For a more complete view, our December Issue Brief, created as the Senate bill neared passage,...

Tuesday, March 2, 2010 - 10:47 AM

The end game for health care reform may finally have arrived. Some in Congress are suggesting that a decision should be made by the Easter break, which begins on March 26. Time is running short.

If we learned anything from last week’s health care summit, it is that the final end game negotiations will not take place between Democrats and Republicans but among various factions of Democrats.

Republicans now sense big gains coming in the November elections and thus have no motivation to move in Obama’s direction. Any attempt to draw them into a negotiation –- including the “start from scratch” option Republicans themselves are pushing -- will likely fail.

Democrats are split, with some fearing for their jobs if they support an unpopular bill while others believe that passing even a flawed bill will leave them better off in November.

One casualty of the situation may be cost containment. Democrats are mostly united around coverage expansion. That’s the easy part. Their biggest difference is on the more difficult question of aggressive cost containment. The two most promising cost-containment strategies still on the table are the tax on high-cost health care plans and the...

Sunday, January 24, 2010 - 9:06 PM

As the White House and congressional leaders rethink health care reform after the Republican upset in the Massachusetts Senate race, there is a growing danger that Congress will jettison comprehensive health care reform altogether. Even worse, they might pass stripped-down measures that eliminate politically difficult cost-containment, while popular but costly provisions are kept.

President Obama has suggested narrowing the focus of national reform, advising that Congress should “try to move quickly to coalesce around those elements of the package that people agree on.” Some members of Congress have also expressed support for a limited bill.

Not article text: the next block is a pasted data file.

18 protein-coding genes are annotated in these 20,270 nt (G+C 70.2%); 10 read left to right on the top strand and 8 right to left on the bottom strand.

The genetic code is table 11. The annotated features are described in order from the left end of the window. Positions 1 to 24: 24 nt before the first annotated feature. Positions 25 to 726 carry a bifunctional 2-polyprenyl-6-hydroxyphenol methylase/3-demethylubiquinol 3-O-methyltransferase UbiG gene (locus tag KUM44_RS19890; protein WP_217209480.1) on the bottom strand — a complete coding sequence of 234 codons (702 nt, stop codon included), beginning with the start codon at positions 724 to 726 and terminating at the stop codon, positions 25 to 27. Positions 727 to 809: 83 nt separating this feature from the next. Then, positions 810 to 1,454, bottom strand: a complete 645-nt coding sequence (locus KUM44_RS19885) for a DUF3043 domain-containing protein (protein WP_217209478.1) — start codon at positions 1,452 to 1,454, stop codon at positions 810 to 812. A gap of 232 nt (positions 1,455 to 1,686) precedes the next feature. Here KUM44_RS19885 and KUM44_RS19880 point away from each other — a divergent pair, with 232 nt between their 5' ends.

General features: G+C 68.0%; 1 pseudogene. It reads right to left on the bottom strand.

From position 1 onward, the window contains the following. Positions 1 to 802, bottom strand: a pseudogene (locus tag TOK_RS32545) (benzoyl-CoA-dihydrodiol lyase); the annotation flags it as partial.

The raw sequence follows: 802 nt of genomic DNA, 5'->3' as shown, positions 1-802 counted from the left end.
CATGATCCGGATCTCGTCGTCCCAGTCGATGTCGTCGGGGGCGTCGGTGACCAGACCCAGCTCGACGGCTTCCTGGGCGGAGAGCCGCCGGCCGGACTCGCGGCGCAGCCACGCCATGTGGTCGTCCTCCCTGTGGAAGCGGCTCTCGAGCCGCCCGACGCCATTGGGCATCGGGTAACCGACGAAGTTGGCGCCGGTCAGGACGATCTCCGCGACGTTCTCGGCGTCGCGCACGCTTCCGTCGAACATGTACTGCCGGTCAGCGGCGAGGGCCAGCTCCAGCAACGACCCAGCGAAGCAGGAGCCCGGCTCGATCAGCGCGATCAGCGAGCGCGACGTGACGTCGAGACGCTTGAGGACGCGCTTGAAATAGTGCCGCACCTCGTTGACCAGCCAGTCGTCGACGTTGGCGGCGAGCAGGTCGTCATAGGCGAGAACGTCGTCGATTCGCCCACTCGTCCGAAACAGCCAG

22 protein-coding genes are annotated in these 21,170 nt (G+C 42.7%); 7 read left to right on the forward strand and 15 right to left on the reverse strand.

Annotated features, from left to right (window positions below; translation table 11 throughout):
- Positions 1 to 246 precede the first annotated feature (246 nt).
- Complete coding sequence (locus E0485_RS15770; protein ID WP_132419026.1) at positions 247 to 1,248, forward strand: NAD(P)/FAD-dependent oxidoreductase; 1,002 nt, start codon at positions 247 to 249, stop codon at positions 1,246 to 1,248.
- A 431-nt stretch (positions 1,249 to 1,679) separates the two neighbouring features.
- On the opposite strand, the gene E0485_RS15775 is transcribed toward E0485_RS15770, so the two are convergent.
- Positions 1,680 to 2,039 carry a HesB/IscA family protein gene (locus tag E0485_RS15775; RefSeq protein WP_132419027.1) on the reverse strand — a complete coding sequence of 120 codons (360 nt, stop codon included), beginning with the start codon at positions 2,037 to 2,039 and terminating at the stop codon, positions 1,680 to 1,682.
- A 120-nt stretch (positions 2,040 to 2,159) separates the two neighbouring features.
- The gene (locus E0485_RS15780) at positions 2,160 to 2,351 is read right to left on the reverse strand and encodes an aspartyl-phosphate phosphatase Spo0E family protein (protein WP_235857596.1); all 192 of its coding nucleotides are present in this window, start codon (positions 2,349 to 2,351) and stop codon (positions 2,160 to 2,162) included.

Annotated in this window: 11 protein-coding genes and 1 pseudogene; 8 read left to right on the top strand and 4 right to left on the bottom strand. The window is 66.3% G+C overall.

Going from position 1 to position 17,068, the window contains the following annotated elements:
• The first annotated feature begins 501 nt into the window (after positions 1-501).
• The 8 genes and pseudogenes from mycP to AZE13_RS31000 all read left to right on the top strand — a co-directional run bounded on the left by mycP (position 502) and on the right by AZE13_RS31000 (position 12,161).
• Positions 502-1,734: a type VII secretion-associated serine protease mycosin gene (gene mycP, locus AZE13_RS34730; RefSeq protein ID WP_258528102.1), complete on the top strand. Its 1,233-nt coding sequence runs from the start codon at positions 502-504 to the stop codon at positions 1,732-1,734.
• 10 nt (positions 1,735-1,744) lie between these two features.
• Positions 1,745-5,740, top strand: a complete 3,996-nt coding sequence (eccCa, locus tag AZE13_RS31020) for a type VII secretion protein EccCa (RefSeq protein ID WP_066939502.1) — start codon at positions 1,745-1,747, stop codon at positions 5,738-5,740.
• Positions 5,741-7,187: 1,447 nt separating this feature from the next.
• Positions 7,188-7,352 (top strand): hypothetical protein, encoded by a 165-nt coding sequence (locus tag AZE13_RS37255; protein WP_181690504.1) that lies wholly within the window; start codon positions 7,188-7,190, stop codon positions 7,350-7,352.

However, most policy experts agree that a limited bill is nearly impossible to construct without running into some major issues with short and long-term costs. That is because the easier elements -- the ones that “people agree on” -- are interlocked with elements whose benefits are far less apparent to many voters.

The key reforms for the health insurance industry are popular -- for instance, prohibiting discrimination based on pre-existing conditions. Yet, just doing that would lead to an insurance "death spiral" where only the sick would get insurance when needed, driving up the cost of premiums. The only way around this spiral is to have an individual mandate to...

Tuesday, January 12, 2010 - 11:48 AM

In my previous post, I spent some time clarifying how “advance care planning” is in no way, shape or form the same as a “death panel,” and how palliative care does not equate to any "rationing of care." Rather, both these health care interventions are patient-centered and improve the value of the health care experience for severely, chronically, and terminally ill patients and their families.

As Congress resumes its work and health reform continues to dominate talks on Capitol Hill, I'd like to put these in context given the status of health reform today.

The philosophy behind advance care planning fits nicely with the promotion of an Independent Payment Advisory Board tasked to make recommendations to Congress on slowing future Medicare cost growth. Similarly to advance care planning, where potential treatment options and often difficult decisions are discussed prior to a health crisis, the Independent Payment Advisory Board (IPAB) is being asked to evaluate the tough choices facing the longevity and fiscal health of the Medicare program in advance of a federal budget crisis. The Advisory Board would be made up of health care experts, people who entered their professions because...